Practice Problems

Work through the odd-numbered problems 1-19. Once you have completed the problem set, check your answers.


1. Fig. 10 shows the tangent line to a function \mathrm{g} at the point (2,2) and a line segment \Delta \mathrm{x} units long. On the figure, label the locations of 

(a) 2+\Delta x on the x-axis, (b) the point (2+\Delta x, g(2+\Delta x)), and

(c) the point \left(2+\Delta x, g(2)+g^{\prime}(2) \cdot \Delta x\right).

(d) How large is the "error", \left(g(2)+g^{\prime}(2) \cdot \Delta x\right)-(g(2+\Delta x))?

In problem 3, find the equation of the tangent line L to the given function f at the given point (\mathrm{a}, \mathrm{f}(\mathrm{a})). Use the value \mathrm{L}(\mathrm{a}+\Delta \mathrm{x}) to approximate the value of \mathrm{f}(\mathrm{a}+\Delta \mathrm{x})

3. (a) \mathrm{f}(\mathrm{x})=\sqrt{\mathrm{x}}, \mathrm{a}=4, \Delta \mathrm{x}=0.2

(b) \mathrm{f}(\mathrm{x})=\sqrt{\mathrm{x}}, \mathrm{a}=81, \Delta \mathrm{x}=-1

(c) f(x)=\sin (x), a=0, \Delta x=0.3

In problem 7, use the Linear Approximation Process to derive each approximation formula for \mathrm{x} "close to" \mathbf{0}.

7. (a) \ln (1+x) \approx x

(b) \cos (\mathrm{x}) \approx 1

(c) \tan (\mathrm{x}) \approx \mathrm{x}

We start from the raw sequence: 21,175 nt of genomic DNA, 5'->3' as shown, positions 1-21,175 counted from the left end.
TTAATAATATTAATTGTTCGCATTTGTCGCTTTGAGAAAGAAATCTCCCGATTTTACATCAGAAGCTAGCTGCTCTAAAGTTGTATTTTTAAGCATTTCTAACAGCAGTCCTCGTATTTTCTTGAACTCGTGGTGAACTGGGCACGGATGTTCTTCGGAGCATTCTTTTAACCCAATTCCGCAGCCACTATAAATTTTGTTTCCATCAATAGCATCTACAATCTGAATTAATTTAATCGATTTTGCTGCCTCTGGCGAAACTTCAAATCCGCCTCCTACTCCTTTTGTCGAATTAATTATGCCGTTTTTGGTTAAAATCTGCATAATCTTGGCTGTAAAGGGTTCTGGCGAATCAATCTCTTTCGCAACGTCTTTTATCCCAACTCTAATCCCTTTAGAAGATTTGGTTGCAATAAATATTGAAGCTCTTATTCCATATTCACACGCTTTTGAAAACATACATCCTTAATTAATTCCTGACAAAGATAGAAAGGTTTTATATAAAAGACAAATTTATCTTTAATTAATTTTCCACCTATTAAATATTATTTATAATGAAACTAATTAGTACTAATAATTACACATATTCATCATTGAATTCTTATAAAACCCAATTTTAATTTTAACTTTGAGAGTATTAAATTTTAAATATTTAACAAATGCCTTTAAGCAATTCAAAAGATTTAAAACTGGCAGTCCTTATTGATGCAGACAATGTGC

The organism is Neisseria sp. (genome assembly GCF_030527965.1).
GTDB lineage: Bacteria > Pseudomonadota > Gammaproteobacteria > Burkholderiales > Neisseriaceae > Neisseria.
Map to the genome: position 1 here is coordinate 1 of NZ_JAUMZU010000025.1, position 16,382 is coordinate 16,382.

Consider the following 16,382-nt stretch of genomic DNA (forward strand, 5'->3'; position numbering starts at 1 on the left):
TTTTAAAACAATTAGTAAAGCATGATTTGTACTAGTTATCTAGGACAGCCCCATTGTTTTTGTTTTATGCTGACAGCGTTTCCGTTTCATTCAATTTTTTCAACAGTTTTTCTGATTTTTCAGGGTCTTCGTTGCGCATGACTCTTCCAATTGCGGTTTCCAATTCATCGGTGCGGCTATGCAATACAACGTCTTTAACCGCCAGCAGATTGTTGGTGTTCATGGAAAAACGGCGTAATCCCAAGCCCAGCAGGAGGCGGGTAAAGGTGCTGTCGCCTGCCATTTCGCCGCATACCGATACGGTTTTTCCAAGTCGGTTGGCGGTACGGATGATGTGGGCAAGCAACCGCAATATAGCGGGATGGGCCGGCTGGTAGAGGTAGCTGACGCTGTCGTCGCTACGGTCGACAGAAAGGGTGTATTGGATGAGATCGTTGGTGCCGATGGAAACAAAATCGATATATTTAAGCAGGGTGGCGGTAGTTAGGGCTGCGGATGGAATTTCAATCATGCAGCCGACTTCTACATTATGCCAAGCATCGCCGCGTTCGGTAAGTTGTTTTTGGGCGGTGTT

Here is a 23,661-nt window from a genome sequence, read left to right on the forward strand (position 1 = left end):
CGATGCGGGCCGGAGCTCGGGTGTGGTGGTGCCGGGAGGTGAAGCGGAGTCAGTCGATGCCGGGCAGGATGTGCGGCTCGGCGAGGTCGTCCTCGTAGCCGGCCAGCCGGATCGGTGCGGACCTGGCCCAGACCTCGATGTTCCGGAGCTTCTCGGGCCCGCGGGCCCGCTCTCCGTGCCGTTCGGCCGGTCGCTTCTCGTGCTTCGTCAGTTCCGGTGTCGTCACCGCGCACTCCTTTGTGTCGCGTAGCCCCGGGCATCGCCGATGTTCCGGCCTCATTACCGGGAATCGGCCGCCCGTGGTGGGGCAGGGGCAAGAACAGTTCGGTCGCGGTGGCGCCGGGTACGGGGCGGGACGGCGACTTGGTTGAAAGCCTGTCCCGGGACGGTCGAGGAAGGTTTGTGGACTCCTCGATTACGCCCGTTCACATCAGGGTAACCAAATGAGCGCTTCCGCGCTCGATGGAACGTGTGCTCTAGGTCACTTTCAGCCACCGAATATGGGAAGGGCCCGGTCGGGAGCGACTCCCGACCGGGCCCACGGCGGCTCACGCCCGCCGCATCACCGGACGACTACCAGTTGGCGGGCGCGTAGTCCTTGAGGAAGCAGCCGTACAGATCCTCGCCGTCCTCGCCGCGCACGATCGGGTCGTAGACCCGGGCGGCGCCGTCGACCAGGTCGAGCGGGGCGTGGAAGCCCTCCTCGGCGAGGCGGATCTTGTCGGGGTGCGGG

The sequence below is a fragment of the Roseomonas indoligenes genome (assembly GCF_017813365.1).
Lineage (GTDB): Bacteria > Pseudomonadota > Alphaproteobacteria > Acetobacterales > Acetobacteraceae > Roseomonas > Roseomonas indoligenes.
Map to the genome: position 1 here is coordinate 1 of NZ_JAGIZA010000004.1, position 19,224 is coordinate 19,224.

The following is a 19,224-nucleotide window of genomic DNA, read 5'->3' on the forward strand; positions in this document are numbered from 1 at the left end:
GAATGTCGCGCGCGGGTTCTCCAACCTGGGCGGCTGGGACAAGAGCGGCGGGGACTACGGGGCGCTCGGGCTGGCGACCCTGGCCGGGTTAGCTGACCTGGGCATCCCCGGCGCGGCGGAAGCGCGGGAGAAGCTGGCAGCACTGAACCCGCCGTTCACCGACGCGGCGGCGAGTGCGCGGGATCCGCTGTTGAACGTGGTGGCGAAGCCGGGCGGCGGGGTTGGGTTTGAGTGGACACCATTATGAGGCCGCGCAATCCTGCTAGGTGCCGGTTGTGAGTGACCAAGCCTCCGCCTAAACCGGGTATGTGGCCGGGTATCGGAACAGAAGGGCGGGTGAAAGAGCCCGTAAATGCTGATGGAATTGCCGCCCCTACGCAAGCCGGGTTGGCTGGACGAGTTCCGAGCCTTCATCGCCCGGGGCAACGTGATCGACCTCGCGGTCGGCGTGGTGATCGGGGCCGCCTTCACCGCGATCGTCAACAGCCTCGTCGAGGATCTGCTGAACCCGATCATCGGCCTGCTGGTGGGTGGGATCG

(d) \sin (\pi / 2+x) \approx 1

9. A rectangle has one side on the \mathrm{x}-axis, one side on the y-axis, and a corner on the graph of y=x^{2}+1 (Fig. 13).

(a) Use Linear Approximation of the area formula to estimate the increase in the area of the rectangle if the base grows from 2 to 2.3 inches.

(b) Calculate exactly the increase in the area of the rectangle as the base grows from 2 to 2.3 inches.

11. You are minting gold coins which must have a volume of 47.3 \pm 0.1 \mathrm{~cm}^{3}. If you can manufacture the coins to be exactly 2 \mathrm{~cm} high, how much variation can you allow for the radius?

13. Your company is making dice (cubes) and the specifications require that their volume be 87 \pm 2 \mathrm{~cm}^{3}. How long should each side be and how much variance can a side have in order to meet the specifications?

15. The period \mathrm{P}, in seconds, for a pendulum to make one complete swing and return to the release point is \mathrm{P}=2 \pi \sqrt{\mathrm{L} / \mathrm{g}} where \mathrm{L} is the length of the pendulum in feet and \mathrm{g} is 32 \mathrm{feet} / \mathrm{sec}^{2}.

(a) If L=2 feet, what is the period of the pendulum?

(b) If P=1 second, how long is the pendulum?

(c) Estimate the change in \mathrm{P} if \mathrm{L} increases from \mathrm{2} feet to \mathrm{2.1} feet.

(d) The length of a \mathrm{24} foot pendulum is increasing \mathrm{2} inches per hour. Is the period getting longer or shorter? How fast is the period changing?

17. For the function in Fig. 14, estimate the value of \mathbf{d f} when

(a) \mathrm{x}=2 and \mathrm{dx}=1

(b) \mathrm{x}=4 and \mathrm{dx}=-1

(c) x=3 and d x=2

19. Calculate the differentials df of the following functions:

(a) f(x)=x^{2}-3 x

(b) f(x)=e^{x}

(c) f(x)=\sin (5 x)

(d) f(x)=x^{3}+2 x with x=1 and d x=0.2

(e) \mathrm{f}(\mathrm{x})=\ln (\mathrm{x}) with \mathrm{x}=\mathrm{e} and \mathrm{dx}=-0.1

(f) \mathrm{f}(\mathrm{x})=\sqrt{2 \mathrm{x}+5} with \mathrm{x}=22 and \mathrm{dx}=3.

Source: Dale Hoffman,
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